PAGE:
Major accidents can lead to major physical damage. When the accident results in severe brain injury or injury to the spine, the individual may be left paralyzed. The severity of paralysis depends on the accident and what area of the spinal cord was affected. Here is a rundown of the various types of paralysis and what one can expect.
Localized Paralysis and Generalized Paralysis
Localized paralysis is when a spinal or brain injury causes paralysis to affect a singular part of one’s body, like a face or hand. This type of paralysis can sometimes be worked through with physical therapy, returning limited or full usage of the affected area to the individual.
Generalized paralysis is a group of conditions that can affect larger portions or multiple parts of one’s body. For example, generalized paralysis can affect one’s entire arm, rather than just the hand. Here are the different types of general paralysis:
- Affects an arm or a leg
- Affects one arm and leg on one side of the body
- Affects both of the legs
- Quadriplegia and tetraplegia
- Affects both of your arms and both of your legs
Severity of Paralysis
The severity of paralysis is separated between two different categories, partial and complete. Partial paralysis means that the individual has some control over the muscles in the affected body part. Complete paralysis means that the individual has lost all ability to control the affected body part.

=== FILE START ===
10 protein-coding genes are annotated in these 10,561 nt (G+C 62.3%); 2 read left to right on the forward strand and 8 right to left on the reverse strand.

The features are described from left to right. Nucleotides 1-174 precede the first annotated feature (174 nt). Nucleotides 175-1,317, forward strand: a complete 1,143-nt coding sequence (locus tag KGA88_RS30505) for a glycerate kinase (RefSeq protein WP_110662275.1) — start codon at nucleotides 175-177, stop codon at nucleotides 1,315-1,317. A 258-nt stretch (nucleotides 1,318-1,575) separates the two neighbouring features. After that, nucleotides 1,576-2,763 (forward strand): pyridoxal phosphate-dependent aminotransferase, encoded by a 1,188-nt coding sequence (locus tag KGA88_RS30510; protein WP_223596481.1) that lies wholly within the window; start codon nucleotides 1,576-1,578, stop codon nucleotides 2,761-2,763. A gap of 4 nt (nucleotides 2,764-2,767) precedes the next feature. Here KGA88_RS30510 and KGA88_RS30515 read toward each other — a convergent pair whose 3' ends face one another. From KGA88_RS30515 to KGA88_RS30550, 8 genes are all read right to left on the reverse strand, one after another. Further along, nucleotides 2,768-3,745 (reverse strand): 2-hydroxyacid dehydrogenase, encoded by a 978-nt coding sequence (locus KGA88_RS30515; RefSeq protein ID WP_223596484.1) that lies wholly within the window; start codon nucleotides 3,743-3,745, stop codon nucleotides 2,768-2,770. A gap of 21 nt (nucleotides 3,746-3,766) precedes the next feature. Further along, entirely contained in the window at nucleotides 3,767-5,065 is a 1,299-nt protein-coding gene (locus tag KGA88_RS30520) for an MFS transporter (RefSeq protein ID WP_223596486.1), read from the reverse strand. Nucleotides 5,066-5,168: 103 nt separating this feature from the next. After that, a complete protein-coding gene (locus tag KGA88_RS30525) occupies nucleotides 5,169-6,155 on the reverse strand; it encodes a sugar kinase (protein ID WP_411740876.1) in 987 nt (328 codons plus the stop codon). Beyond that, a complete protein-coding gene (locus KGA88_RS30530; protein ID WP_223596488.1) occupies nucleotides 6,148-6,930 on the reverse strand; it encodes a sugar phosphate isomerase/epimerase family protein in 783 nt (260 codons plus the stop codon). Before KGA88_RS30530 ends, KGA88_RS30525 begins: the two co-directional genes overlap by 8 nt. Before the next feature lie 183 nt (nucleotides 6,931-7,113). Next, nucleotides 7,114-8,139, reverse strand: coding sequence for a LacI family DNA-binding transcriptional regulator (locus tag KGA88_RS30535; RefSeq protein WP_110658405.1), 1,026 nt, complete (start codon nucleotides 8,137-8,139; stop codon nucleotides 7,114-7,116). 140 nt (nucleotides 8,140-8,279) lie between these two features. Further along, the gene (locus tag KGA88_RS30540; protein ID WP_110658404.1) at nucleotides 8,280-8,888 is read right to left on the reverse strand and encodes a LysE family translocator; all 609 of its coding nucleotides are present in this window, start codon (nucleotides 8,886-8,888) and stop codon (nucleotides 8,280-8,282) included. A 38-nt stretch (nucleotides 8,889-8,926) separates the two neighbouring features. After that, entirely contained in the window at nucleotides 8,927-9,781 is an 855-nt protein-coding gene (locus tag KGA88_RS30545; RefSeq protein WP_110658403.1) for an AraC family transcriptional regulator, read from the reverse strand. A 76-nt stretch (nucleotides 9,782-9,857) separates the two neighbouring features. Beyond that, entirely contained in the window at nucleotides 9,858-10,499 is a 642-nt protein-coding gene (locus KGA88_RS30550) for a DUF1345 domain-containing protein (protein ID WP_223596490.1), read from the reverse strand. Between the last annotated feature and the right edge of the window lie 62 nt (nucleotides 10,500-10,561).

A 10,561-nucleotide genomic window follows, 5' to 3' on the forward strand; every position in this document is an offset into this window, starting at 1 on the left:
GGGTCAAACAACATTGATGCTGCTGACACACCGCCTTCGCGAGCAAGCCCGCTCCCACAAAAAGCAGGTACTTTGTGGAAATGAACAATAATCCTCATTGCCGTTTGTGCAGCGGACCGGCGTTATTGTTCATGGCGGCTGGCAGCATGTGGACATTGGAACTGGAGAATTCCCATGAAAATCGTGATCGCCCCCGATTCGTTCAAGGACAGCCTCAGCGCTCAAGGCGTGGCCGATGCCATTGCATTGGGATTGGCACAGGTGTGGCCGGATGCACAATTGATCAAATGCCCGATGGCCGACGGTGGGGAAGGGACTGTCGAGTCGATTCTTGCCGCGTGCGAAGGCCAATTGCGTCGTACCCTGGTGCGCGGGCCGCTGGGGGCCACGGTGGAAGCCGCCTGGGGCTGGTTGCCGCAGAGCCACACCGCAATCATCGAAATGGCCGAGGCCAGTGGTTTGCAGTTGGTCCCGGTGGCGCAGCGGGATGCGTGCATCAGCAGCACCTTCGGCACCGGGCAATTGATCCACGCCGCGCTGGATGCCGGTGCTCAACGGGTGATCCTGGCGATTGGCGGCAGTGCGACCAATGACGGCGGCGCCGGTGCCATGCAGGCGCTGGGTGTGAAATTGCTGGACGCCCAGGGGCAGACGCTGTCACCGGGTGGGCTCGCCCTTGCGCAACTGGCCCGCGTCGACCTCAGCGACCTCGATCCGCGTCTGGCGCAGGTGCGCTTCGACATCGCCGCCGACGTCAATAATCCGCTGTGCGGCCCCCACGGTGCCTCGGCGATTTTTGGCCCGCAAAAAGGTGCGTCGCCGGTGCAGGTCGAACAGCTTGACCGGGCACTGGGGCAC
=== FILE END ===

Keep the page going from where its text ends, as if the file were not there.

Duration of Paralysis
For some injuries, paralysis may be temporary, and physical therapy can help. For more severe paralysis, a rare few may regain partial control; however, most complete paralysis cases are never fully overcome, depending on the severity and damage to the spinal cord.
What is Flaccid and Splastic?
Flaccid paralysis is a condition in which the muscles of the affected area begin to shrink, due to disuse. This results in the affected area to become weak and constantly relaxed.
Splastic paralysis has the opposite effect. It actually causes one’s muscles to tighten and harden, which can result in uncontrollable twitching due to muscle spasms.
When your paralysis is the result of a serious accident that was caused by the negligence of another, you may be entitled to monetary compensation. Medical bills, lost time at work, and emotional trauma can all result from a serious accident, but you shouldn’t have to face it alone. Contact the experienced attorneys at Branch & Dhillon, P.C. Our lawyers are dedicated to ensuring that you are well taken care of. This is why we offer free, no-obligation consultations as well as a no-win, no-fee contract. Our lawyers also automatically adjust their fees if the case were to be settled outside of court. Call us today and learn why the people of Columbia, SC, turn to Branch & Dhillon, P.C. for all of their personal injury needs.